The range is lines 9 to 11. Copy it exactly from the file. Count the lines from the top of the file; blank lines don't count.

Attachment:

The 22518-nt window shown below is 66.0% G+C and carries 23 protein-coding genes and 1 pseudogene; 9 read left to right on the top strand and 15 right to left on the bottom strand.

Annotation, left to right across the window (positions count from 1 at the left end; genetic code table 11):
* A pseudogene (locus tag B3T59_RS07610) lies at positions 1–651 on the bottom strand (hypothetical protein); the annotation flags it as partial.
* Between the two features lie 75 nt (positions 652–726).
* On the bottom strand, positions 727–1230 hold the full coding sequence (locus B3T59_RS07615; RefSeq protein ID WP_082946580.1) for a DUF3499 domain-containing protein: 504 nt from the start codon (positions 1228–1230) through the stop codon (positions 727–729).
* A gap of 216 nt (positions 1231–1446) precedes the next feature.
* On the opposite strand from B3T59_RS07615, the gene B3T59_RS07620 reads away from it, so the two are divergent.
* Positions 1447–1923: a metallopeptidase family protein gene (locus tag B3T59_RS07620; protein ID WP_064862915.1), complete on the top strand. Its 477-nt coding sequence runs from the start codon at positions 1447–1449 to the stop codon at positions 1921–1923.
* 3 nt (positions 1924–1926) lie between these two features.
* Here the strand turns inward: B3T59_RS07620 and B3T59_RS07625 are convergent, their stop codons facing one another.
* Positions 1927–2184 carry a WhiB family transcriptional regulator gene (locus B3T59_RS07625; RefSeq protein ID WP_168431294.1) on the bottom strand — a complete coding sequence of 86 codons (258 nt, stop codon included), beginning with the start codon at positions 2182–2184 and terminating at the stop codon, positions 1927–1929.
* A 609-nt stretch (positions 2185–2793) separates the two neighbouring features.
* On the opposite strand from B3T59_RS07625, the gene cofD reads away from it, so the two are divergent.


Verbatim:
* 3 nt (positions 1924–1926) lie between these two features.
* Here the strand turns inward: B3T59_RS07620 and B3T59_RS07625 are convergent, their stop codons facing one another.
* Positions 1927–2184 carry a WhiB family transcriptional regulator gene (locus B3T59_RS07625; RefSeq protein ID WP_168431294.1) on the bottom strand — a complete coding sequence of 86 codons (258 nt, stop codon included), beginning with the start codon at positions 2182–2184 and terminating at the stop codon, positions 1927–1929.